Matt Damon and Jason Sudeikis talk trivialities in one of the film's most playful scenesPARAMOUNT PICTURES

Norway is the closest many have come to experiencing the numinosum. Drifting down the fjords, the airs of Grieg throbbing in one’s ear – everything suddenly seems small. We take note of minute details, the overwhelming prevalence of the world’s divine teleology almost onanistic. Our human egoism starts to fade, and we at last become one with the nature that surrounds us. A powerful, almost poetic idea, is it not? Alexander Payne certainly seems to think so.

“In another pair of hands, this might have made for comedy gold”

At the climax of Downsizing, Hong Chau’s Ngoc Lan Tran touchingly shares this doctrine with Paul Safranek, the most Matt Damon-like character to date, who bizarrely grasps it after watching an old man eat his supper. The film is similarly convoluted, giving the impression that the magnificent Norwegian landscapes have been included for cinematographic value rather than as a necessary plot point. Indeed, why these characters end up there is entirely inconsequential, and is never satisfactorily explained.

That the film would be moving toward this denouement is likewise unforeseen. Downsizing opens with an uncomfortable act of animal cruelty that sets up the environmental themes that follow. And what an intriguing premise it is! Dr Jørgen Asbjørnsen delivers an address at just five inches tall – awestruck laughter ensues as we revel in the delights of the prospective small world. Payne seems to be taking us down a Charlie Kaufman-esque path of social reflection through the absurdly unimaginable, and there is seldom cause to hold back.

Trailer for DownsizingYOUTUBE

It is in the ‘big’ world that the concept thrives. Kristen Wiig is both charming and hilarious as Paul’s wife, Audrey, and her initial hesitation thankfully drags out the comic play between little and large. Jason Sudeikis pops up at a dinner event in miniature, allowing for sparkling Lilliputian interactions to ensue. Neil Patrick Harris gives us a tour of his house where Laura Dern bathes in $80 diamond jewellery, the middling sort living like “kings” in Leisureland. We are then treated to an exquisitely balletic sequence of the mirthful yet deftly beautiful downsizing process to the tune of Rolfe Kent’s breakout score – it seems that a masterpiece is beginning to form.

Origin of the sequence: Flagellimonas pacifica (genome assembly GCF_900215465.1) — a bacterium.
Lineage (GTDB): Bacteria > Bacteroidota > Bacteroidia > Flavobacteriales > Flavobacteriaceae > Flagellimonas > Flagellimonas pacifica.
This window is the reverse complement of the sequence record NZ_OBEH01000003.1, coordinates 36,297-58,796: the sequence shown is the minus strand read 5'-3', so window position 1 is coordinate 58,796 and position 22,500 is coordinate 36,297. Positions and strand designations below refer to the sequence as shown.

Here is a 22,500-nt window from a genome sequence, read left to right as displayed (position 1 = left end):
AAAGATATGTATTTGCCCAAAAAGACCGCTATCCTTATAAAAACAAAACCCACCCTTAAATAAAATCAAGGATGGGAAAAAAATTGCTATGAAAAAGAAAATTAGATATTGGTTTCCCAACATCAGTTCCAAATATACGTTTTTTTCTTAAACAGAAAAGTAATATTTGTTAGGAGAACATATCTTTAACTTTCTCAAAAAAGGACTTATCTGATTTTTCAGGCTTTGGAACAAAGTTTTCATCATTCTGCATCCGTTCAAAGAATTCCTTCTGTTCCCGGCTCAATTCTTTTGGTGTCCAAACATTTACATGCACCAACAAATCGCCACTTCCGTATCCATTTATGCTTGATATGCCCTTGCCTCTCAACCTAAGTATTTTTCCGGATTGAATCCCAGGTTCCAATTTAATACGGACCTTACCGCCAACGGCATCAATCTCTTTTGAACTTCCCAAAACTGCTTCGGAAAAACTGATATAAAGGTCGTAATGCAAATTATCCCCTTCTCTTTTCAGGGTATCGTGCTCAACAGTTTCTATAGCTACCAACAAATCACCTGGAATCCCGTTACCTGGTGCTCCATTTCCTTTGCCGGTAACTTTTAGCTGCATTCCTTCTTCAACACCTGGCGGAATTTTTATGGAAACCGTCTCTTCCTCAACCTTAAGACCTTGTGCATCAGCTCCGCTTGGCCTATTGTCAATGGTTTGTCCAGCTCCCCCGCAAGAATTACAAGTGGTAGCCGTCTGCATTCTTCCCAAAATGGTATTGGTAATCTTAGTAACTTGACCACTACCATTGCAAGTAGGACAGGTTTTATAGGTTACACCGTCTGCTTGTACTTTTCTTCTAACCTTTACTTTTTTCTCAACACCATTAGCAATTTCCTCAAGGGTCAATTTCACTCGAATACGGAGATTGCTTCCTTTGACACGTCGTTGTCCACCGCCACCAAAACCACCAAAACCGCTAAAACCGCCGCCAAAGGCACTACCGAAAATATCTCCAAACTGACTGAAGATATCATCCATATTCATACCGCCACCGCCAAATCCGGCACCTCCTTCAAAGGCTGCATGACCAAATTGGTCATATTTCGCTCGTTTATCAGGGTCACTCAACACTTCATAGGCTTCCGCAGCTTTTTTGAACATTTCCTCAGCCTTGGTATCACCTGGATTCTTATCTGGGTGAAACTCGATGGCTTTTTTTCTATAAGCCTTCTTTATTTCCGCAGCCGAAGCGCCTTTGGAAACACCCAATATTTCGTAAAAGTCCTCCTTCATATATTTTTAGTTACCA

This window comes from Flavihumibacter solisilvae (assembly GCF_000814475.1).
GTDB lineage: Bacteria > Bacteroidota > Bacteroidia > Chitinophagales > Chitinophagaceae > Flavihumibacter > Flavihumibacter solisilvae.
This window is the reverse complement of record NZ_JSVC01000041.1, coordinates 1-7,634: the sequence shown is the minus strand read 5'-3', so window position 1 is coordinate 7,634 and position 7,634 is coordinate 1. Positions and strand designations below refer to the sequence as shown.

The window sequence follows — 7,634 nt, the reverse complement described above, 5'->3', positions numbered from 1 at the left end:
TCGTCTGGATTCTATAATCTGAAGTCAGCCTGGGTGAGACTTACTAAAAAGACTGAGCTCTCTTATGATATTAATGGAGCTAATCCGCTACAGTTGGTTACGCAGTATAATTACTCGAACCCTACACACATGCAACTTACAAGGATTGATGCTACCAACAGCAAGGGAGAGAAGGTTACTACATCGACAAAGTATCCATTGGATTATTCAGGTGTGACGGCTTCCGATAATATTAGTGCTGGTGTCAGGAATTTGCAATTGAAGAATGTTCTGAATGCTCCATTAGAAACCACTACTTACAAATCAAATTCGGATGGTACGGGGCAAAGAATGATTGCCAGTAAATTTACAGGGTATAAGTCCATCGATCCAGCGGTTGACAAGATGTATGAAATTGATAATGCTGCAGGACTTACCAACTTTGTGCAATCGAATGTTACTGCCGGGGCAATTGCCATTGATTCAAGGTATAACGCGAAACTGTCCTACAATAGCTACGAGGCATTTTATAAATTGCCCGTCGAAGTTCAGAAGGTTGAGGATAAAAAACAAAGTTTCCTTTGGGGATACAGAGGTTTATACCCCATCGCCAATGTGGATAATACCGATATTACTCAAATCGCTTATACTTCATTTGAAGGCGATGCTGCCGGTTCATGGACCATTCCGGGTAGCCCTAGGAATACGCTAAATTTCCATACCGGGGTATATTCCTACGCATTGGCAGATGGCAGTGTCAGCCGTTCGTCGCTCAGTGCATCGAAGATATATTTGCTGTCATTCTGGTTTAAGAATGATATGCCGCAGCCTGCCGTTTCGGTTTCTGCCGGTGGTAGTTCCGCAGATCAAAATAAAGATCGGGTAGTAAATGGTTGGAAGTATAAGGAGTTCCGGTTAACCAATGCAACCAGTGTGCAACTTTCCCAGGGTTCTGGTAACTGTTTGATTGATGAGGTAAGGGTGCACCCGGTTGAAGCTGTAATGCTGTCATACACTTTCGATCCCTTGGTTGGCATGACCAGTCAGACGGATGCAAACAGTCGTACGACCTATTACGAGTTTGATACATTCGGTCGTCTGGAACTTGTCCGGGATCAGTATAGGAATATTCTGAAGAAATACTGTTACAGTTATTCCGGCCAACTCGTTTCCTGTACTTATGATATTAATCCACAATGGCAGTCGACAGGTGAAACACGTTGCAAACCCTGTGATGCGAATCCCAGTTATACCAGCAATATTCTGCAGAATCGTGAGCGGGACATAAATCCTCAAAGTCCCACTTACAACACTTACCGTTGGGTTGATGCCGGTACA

Mountain View

The Post review: 'uncomfortably Pyrrhic'

And then it stops. As soon as Damon awakes in the land of the small, Payne’s storyboards appear to have run as dry as a giant cracker. Wiig is written out of the picture, never to be seen again. Characters will come and go in this manner throughout, finally settling on a Vietnamese caretaker with a wooden leg, a sea captain, and Christoph Waltz doing a silly Russian accent. In another pair of hands, this might have made for comedy gold, but is here used to channel a contrived chain of controversies that rush by without conclusion. Out of the blue, the world is ending, and the band of barely acquainted misfits set sail for Norway, leaving everyone else behind in an auditorium of frustration.

There are times when Downsizing shines – Chau has a smattering of standout moments when she is not playing too heavily on the screenplay’s racial stereotypes. A scene where Paul has to sign a legal form in enormous handwriting, and a removal van delivering unshrunken wedding rings will undoubtedly break out a smile. But when the messages at its heart are so bunglingly handled, the whole point of the film trailing in its wake, the world stops feeling small after all

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